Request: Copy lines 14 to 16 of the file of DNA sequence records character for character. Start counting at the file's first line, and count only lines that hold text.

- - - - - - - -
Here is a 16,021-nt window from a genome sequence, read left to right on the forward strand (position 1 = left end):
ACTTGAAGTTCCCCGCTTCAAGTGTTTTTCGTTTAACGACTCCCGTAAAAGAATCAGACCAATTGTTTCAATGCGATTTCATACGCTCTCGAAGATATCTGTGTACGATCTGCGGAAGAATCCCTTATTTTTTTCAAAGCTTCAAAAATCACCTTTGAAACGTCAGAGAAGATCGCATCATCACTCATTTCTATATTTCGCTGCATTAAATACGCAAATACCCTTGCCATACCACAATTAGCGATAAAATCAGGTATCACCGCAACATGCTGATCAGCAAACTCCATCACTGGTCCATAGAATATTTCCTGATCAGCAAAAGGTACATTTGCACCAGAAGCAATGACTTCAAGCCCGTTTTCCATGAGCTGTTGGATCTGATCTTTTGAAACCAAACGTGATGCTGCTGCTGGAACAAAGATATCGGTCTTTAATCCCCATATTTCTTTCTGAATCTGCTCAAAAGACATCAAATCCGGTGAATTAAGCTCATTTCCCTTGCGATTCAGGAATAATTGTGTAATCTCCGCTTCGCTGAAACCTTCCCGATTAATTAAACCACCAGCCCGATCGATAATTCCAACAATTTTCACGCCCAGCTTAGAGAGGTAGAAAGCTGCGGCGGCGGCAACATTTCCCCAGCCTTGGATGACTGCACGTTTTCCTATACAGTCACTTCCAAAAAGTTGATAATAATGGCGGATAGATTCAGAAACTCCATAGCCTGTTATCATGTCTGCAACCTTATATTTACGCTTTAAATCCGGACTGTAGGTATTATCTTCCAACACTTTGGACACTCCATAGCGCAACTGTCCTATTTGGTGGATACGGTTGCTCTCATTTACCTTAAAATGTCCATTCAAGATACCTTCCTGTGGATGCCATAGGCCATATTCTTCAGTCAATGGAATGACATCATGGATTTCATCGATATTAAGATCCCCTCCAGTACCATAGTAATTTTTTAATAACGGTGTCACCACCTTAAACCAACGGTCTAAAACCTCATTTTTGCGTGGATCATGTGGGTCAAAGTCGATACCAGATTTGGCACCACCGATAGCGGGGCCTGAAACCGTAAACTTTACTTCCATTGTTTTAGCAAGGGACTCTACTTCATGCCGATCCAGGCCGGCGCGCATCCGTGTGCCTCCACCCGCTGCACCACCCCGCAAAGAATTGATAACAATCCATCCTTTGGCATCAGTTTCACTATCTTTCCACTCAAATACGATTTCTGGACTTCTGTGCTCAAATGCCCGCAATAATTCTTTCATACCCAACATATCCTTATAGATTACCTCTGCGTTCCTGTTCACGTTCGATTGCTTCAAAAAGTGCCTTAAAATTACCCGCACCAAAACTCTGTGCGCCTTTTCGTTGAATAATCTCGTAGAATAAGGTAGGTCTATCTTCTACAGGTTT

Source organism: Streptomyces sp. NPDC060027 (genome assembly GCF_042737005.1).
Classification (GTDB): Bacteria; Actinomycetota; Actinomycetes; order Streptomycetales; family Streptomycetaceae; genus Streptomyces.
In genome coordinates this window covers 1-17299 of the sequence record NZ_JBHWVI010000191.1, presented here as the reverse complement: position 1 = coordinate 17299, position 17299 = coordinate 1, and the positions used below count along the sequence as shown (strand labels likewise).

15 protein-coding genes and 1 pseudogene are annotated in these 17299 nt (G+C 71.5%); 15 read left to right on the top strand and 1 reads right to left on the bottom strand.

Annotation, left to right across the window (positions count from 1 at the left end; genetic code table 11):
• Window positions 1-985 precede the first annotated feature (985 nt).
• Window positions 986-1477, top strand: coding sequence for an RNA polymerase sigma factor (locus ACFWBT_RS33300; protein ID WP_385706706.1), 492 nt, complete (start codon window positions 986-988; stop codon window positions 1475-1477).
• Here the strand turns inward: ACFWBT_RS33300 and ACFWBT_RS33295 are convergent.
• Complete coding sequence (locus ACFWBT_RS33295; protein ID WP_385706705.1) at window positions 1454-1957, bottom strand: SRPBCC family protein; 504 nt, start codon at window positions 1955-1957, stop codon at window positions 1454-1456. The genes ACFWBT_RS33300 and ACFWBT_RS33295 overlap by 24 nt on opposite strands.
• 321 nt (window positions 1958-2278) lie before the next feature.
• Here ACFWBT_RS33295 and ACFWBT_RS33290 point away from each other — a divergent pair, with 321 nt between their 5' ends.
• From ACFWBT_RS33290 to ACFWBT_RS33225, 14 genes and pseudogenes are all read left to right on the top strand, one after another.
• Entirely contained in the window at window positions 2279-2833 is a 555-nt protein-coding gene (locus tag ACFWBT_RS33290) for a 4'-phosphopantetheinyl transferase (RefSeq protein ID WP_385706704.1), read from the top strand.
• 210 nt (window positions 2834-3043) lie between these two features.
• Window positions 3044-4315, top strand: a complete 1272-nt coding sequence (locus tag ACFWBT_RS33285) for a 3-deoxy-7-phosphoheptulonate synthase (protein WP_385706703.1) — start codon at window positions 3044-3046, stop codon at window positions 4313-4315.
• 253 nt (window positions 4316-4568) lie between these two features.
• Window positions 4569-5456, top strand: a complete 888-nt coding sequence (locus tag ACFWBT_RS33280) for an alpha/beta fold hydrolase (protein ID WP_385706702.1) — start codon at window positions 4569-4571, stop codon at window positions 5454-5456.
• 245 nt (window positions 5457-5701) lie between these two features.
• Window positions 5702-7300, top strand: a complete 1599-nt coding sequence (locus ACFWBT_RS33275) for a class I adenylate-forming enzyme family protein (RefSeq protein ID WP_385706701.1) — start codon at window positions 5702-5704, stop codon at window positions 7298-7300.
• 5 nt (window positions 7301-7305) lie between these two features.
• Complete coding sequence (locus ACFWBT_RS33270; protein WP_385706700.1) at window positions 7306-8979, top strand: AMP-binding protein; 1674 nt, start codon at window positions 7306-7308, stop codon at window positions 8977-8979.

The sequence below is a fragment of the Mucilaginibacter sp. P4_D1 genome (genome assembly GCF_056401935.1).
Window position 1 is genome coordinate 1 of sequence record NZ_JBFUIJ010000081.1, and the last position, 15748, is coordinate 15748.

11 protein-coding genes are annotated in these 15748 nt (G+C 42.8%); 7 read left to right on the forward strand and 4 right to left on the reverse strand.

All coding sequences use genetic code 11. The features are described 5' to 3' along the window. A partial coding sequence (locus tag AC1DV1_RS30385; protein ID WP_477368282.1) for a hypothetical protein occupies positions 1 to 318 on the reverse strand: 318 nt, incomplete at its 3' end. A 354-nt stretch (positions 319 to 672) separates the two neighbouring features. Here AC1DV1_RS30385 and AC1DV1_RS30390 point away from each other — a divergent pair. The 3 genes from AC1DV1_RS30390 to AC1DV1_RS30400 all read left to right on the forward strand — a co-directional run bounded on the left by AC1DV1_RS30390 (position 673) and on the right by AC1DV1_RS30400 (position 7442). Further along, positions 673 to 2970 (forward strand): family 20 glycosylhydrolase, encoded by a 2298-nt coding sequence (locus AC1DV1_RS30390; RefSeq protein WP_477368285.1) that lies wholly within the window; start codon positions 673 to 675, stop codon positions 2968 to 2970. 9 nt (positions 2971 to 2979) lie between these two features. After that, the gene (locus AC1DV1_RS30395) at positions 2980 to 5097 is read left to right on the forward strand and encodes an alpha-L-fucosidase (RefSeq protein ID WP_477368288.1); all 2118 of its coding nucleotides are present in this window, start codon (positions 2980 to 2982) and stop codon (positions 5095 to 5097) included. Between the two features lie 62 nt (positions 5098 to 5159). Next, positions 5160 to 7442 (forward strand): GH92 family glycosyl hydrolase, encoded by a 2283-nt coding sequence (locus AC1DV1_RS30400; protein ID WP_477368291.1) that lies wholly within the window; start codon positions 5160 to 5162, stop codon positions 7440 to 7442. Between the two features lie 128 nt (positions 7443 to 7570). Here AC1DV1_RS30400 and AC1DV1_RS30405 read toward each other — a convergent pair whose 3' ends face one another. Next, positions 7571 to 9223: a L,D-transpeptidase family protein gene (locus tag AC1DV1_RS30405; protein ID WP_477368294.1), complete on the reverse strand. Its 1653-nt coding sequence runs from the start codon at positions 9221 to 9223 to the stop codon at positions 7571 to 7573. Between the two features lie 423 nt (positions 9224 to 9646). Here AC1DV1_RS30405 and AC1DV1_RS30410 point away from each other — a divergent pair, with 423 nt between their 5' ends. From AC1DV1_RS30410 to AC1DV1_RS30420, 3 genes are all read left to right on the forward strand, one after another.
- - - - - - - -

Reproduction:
• From ACFWBT_RS33290 to ACFWBT_RS33225, 14 genes and pseudogenes are all read left to right on the top strand, one after another.
• Entirely contained in the window at window positions 2279-2833 is a 555-nt protein-coding gene (locus tag ACFWBT_RS33290) for a 4'-phosphopantetheinyl transferase (RefSeq protein ID WP_385706704.1), read from the top strand.
• 210 nt (window positions 2834-3043) lie between these two features.